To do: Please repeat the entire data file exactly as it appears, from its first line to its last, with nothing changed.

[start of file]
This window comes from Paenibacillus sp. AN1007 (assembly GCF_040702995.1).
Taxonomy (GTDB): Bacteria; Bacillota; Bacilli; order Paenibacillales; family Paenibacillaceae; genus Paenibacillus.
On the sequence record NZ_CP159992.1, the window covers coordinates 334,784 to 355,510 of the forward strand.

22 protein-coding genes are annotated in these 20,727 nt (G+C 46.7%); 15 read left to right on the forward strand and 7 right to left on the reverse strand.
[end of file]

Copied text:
This window comes from Paenibacillus sp. AN1007 (assembly GCF_040702995.1).
Taxonomy (GTDB): Bacteria; Bacillota; Bacilli; order Paenibacillales; family Paenibacillaceae; genus Paenibacillus.
On the sequence record NZ_CP159992.1, the window covers coordinates 334,784 to 355,510 of the forward strand.

22 protein-coding genes are annotated in these 20,727 nt (G+C 46.7%); 15 read left to right on the forward strand and 7 right to left on the reverse strand.